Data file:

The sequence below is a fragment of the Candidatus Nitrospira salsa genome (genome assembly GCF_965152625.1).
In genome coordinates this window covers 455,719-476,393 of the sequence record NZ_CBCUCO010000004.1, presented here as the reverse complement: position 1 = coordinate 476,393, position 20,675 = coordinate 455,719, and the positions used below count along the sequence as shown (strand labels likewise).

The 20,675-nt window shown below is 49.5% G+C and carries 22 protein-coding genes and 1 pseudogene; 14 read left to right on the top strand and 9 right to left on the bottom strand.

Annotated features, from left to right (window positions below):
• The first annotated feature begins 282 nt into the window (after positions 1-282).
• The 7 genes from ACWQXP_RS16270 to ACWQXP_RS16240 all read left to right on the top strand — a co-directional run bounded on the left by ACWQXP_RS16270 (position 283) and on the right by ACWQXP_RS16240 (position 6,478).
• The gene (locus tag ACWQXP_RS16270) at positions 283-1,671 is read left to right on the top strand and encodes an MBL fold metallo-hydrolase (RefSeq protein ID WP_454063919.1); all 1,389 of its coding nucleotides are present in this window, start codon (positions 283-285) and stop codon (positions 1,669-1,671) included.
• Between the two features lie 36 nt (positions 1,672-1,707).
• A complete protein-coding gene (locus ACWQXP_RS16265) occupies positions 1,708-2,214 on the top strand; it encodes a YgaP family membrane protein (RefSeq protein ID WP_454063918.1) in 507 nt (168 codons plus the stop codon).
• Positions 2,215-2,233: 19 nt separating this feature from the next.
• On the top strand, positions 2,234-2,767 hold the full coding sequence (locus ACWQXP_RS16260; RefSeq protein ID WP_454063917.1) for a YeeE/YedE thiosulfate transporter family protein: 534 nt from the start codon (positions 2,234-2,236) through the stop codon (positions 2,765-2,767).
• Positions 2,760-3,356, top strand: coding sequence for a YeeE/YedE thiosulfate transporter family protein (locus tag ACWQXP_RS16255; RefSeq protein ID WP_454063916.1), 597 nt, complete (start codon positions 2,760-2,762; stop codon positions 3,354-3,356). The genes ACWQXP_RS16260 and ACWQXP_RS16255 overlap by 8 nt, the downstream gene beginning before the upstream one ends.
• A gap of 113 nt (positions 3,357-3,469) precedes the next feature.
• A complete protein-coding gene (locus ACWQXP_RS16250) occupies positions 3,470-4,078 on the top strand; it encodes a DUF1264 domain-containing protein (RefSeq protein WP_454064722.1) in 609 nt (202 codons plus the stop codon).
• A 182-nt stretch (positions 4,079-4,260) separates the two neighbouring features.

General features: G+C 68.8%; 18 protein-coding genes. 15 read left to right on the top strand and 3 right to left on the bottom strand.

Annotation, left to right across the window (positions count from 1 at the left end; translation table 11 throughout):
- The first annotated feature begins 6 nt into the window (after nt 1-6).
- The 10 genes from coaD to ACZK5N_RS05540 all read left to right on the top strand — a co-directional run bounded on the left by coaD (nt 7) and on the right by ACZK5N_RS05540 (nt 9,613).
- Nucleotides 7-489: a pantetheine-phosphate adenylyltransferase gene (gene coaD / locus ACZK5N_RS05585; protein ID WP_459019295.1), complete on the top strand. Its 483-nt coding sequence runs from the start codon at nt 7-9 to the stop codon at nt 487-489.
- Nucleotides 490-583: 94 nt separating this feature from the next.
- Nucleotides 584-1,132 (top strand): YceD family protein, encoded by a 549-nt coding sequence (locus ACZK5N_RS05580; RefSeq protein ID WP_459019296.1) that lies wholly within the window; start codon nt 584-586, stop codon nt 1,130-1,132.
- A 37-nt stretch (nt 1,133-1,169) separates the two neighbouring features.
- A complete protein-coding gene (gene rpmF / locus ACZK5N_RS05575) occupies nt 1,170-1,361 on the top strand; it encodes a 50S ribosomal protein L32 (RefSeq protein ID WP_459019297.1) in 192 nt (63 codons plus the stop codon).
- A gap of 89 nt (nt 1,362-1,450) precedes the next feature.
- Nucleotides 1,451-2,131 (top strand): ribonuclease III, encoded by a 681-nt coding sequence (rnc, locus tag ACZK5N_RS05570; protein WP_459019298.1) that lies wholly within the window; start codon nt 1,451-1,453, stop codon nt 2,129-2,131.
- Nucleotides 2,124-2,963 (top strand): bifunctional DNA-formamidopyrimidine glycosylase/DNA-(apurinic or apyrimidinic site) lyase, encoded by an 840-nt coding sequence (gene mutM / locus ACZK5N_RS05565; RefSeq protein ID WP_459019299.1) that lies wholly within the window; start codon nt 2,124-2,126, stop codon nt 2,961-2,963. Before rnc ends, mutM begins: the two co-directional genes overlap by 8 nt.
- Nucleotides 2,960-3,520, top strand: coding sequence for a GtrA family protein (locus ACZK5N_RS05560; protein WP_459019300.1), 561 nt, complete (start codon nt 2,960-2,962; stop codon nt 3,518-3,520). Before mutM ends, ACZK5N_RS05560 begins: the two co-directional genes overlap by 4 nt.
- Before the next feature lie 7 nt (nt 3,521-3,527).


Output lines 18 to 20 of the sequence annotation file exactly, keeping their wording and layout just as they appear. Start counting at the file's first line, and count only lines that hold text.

- The first annotated feature begins 6 nt into the window (after nt 1-6).
- The 10 genes from coaD to ACZK5N_RS05540 all read left to right on the top strand — a co-directional run bounded on the left by coaD (nt 7) and on the right by ACZK5N_RS05540 (nt 9,613).
- Nucleotides 7-489: a pantetheine-phosphate adenylyltransferase gene (gene coaD / locus ACZK5N_RS05585; protein ID WP_459019295.1), complete on the top strand. Its 483-nt coding sequence runs from the start codon at nt 7-9 to the stop codon at nt 487-489.